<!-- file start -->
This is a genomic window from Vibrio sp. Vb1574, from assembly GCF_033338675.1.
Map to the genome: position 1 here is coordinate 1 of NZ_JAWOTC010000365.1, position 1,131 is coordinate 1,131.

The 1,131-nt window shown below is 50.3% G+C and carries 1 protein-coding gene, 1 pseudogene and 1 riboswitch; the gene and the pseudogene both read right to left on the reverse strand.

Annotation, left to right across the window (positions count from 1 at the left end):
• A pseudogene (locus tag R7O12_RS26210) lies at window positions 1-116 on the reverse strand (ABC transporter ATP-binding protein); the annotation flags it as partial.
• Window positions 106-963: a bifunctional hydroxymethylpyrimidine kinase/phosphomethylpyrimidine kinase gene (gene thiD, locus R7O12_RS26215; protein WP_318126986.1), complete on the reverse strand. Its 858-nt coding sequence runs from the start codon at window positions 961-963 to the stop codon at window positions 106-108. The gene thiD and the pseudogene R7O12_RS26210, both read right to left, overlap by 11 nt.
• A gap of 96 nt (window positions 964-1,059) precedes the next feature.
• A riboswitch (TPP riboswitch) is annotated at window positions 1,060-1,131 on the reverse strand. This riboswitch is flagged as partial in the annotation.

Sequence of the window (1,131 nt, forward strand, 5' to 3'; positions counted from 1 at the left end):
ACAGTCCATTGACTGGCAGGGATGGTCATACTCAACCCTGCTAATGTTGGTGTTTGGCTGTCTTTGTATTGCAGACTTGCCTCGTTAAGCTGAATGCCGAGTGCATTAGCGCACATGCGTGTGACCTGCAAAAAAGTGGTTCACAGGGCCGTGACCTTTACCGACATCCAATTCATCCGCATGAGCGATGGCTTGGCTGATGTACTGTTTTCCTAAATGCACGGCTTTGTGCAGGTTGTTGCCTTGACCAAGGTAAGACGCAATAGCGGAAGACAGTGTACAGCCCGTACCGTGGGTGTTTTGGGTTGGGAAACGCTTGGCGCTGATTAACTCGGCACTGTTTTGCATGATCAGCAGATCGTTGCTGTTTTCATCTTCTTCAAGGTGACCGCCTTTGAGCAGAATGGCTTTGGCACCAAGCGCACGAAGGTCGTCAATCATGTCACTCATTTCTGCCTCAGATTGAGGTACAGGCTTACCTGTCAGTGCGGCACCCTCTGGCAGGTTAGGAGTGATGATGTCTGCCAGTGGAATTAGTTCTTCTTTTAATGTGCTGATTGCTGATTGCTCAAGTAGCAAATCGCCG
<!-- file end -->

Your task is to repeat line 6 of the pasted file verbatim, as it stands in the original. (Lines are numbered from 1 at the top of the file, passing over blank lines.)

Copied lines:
• Window positions 106-963: a bifunctional hydroxymethylpyrimidine kinase/phosphomethylpyrimidine kinase gene (gene thiD, locus R7O12_RS26215; protein WP_318126986.1), complete on the reverse strand. Its 858-nt coding sequence runs from the start codon at window positions 961-963 to the stop codon at window positions 106-108. The gene thiD and the pseudogene R7O12_RS26210, both read right to left, overlap by 11 nt.